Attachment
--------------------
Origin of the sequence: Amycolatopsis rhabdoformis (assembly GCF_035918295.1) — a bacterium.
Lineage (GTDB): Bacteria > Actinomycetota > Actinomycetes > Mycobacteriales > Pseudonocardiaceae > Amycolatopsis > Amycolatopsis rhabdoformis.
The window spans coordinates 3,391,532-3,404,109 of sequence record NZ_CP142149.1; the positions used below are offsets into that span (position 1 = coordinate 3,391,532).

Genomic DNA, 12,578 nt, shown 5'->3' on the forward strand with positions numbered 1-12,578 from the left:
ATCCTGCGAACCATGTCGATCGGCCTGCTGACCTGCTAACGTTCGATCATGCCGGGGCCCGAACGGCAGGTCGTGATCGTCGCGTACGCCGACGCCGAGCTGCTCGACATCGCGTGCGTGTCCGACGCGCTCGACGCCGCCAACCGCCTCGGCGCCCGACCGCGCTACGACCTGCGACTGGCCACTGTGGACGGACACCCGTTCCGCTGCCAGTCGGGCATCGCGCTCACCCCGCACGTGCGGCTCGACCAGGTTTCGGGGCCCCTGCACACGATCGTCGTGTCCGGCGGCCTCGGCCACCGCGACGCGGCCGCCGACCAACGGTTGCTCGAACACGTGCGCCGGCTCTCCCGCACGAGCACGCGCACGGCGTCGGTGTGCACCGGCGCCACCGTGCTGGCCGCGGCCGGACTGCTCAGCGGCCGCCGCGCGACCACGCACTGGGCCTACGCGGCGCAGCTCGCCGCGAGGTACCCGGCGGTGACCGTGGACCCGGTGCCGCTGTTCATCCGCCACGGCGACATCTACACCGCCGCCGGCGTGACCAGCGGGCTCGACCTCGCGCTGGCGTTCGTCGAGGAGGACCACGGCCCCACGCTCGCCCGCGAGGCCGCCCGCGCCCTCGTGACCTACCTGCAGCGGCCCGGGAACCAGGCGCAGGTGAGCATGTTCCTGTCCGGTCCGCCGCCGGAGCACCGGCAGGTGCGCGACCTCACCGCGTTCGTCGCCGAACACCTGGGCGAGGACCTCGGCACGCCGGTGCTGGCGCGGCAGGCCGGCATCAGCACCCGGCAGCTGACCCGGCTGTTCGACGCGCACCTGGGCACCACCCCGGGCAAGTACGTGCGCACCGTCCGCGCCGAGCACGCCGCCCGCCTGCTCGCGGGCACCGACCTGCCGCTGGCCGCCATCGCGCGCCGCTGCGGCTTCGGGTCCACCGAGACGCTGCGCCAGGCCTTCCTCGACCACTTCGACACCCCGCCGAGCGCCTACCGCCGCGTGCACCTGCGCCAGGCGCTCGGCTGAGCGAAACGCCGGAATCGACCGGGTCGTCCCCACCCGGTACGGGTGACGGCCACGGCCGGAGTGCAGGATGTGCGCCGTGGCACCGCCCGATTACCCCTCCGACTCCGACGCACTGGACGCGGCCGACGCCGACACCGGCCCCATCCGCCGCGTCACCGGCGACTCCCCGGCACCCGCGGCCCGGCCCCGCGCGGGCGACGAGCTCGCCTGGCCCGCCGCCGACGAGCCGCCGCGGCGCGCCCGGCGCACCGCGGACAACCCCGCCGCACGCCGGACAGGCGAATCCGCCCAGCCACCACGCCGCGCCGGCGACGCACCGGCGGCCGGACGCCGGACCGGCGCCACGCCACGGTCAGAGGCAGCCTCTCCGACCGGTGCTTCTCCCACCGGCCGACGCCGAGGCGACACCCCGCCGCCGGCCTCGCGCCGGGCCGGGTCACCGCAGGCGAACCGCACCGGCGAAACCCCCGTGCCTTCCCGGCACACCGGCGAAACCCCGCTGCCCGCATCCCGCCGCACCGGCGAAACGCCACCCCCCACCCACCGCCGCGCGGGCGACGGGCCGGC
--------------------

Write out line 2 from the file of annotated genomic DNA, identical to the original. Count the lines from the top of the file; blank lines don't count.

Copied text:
Lineage (GTDB): Bacteria > Actinomycetota > Actinomycetes > Mycobacteriales > Pseudonocardiaceae > Amycolatopsis > Amycolatopsis rhabdoformis.